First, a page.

Corner outfielders give Cardinals a chance

On consecutive plays in the top of the eighth inning, the Cardinals’ young corner outfielders, one of them still improving at the position, made plays that kept the game within reach.

The Cardinals had a grand total of one hit when the Reds were on the brink of extending their lead to at least three runs, and maybe more if not for rookie Alec Burleson’s coverage in left field. Aquino yanked a double toward the left-field corner, and that gave Donovan Solano license to run as far as he could from first base. He had to stop at third because Burleson tracked the ball down so quickly and returned it to the infield before Solano could round third.

Instead of a run home, the Reds had runners stuck — but in scoring position.

That proved pivotal on the next ball in play. The Reds swapped Solano out for a pinch runner, Stuart Fairchild, who had a better straight-line chance to score on a fly ball. Senzel provided that fly ball, lifting one to right field. Lars Nootbaar caught the ball, set his feet, and loosed a dart. The right fielder, wearing No. 21 on Roberto Clemente Day and playing Clemente’s position, had a Clemente like throw that arrived on time for Yadier Molina’s tag and the double play.

The Reds went from one out and two runners in scoring position to grabbing their gloves for the bottom of the eighth inning having not increased their lead at all.

Home sweep tag home

In the third inning, the Cardinals threw a runner out at home and failed to tie the game when the Reds responded in kind.

In the top of the third inning, Mikolas had his most difficult stretch of the game. Within the span of five batters, the right-hander allowed two walks and two extra-base hits, and that leaked into the third inning when the first three batters reached on a walk, a double, and a walk, respectively. The Reds doubled their score with a sacrifice fly for the second out of the inning.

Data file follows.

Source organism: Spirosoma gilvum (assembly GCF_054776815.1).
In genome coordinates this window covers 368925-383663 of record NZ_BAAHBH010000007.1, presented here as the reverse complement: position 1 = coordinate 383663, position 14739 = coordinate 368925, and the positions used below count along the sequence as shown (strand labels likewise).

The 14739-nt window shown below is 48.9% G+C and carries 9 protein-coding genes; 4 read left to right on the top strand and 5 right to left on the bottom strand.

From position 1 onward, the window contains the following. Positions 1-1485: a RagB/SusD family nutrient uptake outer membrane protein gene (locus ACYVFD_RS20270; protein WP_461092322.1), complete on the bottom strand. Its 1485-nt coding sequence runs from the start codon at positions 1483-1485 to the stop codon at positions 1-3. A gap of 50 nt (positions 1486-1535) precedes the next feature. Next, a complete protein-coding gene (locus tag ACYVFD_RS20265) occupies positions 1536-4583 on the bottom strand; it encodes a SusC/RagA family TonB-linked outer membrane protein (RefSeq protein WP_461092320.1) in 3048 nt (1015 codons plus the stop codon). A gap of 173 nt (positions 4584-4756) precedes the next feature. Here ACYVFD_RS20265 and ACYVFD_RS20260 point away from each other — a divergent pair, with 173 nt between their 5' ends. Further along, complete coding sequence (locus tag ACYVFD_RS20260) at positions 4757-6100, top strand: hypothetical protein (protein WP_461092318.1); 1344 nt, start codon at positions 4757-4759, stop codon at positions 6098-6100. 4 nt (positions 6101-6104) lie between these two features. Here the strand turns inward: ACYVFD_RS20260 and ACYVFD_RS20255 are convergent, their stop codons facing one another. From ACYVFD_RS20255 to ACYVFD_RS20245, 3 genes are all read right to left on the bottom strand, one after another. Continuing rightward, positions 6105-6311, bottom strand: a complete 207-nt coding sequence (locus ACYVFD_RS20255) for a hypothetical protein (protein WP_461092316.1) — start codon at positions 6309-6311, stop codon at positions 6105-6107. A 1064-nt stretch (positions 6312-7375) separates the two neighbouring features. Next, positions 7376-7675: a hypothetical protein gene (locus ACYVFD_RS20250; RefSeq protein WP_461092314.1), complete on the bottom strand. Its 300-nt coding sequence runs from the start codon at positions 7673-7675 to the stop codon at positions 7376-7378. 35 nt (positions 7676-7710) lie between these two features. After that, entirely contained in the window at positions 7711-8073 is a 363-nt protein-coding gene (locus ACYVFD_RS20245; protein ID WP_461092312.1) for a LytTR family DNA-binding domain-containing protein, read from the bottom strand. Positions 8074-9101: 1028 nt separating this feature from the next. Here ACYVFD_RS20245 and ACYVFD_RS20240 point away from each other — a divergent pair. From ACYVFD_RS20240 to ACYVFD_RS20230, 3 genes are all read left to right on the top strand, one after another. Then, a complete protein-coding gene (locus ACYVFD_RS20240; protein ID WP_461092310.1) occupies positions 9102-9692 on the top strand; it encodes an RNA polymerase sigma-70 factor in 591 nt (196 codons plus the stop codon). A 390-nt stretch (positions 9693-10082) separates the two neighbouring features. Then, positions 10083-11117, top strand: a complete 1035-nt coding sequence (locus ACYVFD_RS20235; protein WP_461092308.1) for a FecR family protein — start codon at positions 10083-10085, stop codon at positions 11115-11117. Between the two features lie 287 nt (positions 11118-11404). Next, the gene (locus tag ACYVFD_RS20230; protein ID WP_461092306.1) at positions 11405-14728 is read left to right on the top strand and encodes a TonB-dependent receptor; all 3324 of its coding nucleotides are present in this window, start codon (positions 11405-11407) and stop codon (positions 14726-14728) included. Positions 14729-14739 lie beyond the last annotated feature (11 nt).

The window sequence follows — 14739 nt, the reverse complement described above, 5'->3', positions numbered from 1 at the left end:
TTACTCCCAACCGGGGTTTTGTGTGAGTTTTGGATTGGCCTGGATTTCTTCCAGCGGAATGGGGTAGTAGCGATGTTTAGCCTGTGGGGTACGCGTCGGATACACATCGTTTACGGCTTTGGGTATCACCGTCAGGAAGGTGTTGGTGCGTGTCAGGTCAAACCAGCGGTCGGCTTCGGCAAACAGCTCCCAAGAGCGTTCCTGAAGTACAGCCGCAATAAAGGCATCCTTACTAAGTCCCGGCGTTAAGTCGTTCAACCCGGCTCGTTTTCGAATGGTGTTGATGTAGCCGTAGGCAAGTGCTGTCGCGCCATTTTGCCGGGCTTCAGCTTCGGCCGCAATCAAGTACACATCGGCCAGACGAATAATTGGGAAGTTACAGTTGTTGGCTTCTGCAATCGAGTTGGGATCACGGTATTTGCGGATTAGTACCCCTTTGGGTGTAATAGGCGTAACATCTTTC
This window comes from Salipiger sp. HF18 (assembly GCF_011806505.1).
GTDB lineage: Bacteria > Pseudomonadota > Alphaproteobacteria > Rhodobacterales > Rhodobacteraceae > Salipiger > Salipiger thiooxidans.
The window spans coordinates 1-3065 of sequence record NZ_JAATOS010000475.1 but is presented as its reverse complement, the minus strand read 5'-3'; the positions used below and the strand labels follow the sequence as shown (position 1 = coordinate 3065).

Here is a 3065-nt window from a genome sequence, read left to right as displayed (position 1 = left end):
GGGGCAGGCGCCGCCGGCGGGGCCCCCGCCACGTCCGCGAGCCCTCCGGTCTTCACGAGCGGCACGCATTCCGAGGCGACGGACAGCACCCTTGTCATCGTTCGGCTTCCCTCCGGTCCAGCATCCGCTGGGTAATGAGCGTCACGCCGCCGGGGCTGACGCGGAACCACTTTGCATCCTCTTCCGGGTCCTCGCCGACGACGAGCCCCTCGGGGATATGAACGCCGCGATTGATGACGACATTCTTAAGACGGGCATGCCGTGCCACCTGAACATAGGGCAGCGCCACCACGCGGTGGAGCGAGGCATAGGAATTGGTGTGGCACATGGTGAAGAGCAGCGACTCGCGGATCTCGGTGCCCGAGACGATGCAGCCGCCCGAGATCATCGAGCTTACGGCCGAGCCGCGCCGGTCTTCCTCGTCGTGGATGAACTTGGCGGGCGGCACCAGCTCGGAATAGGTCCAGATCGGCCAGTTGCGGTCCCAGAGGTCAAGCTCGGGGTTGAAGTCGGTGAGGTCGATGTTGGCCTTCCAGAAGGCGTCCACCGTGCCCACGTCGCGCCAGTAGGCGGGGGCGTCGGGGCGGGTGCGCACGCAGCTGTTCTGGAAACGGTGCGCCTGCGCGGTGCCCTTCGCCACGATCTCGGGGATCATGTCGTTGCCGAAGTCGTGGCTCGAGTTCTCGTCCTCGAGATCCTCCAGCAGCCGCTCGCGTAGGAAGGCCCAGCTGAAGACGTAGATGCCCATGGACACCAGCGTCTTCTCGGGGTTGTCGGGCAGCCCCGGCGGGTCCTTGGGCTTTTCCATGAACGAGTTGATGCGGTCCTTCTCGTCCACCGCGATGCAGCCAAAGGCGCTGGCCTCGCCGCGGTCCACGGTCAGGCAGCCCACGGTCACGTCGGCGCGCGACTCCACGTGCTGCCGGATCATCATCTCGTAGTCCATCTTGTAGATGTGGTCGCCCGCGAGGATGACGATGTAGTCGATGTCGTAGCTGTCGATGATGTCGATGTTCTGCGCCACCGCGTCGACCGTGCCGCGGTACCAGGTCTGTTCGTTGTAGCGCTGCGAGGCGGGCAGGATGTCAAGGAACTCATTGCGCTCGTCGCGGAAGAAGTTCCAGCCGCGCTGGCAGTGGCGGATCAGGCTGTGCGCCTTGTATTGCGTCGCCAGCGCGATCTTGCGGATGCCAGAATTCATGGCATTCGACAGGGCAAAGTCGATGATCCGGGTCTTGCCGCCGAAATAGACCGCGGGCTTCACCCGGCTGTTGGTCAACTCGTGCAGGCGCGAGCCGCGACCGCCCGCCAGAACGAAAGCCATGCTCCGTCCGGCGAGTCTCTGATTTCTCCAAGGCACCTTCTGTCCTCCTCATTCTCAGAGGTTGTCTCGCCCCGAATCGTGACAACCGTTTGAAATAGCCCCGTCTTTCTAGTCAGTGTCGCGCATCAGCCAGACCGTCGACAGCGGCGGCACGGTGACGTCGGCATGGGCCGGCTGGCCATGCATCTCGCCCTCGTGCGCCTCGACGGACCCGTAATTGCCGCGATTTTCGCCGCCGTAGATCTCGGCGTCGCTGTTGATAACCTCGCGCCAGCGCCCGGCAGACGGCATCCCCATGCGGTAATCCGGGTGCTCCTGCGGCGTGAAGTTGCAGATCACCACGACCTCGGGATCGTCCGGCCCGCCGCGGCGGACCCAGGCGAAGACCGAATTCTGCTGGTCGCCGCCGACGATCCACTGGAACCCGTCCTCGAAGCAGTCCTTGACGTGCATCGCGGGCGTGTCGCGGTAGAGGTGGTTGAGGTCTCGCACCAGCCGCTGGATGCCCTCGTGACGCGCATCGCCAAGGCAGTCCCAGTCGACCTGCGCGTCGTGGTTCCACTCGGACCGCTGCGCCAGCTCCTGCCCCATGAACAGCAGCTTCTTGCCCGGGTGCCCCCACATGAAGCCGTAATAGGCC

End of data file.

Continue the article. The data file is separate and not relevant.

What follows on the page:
That put runners at the corners with the cleanup hitter at the plate.

Jonathan India, the reigning Rookie of the Year in the NL, broke from first as if to draw the throw from Molina and give T.J. Friedl a path to take home. Molina pump-faked. That froze Friedl at third. Molina threw to second to get India in a rundown, and after one throw on the other side of the field, Friedl took off. Gold Glove-winning first base Paul Goldschmidt shifted his feet and threw to Molina to get Friedl with the quick tag. That out ended the inning and kept Cincinnati from widening the lead to 3-0.

In the bottom of the inning, the same actors flipped the script.

Goldschmidt pulled an RBI double down the third-base line. Friedl gave chase to the left-field wall. Goldschmidt’s hit easily scored Lars Nootbaar, and third base coach Ron “Pop” Warner waved Brendan Donovan around third with a chance to tie the game. Friedl’s throw from the left-field line got Kyle Farmer at cutoff, and Farmer’s throw home was swift and true to get Donovan at the plate for the third out.

Friedl’s adventurous, slightly bruising day

And those were just two of Friedl’s adventures around the ballpark Thursday. The Reds’ leadoff hitter and left fielder crashed into the wall trying to make a catch on a foul fly ball. He fouled a ball off his knee. In the fourth inning, he made a diving catch on a line drive — but doing so wrenched his wrist against the ground.

Three times in the first half of the game, the Reds’ athletic trainer jogged out to check on Friedl for an injury to three different parts of his body.

Friedl remained in the game each time.

In today’s 10 a.m. video, columnist Ben Hochman discusses this day in Cardinals history, when a team legend drove in 12 runs! Plus, a happy birthday shoutout to Richard Marx. And, as always, Hochman picks a random St. Louis Cards card from the hat. Ten Hochman is presented by Window Nation!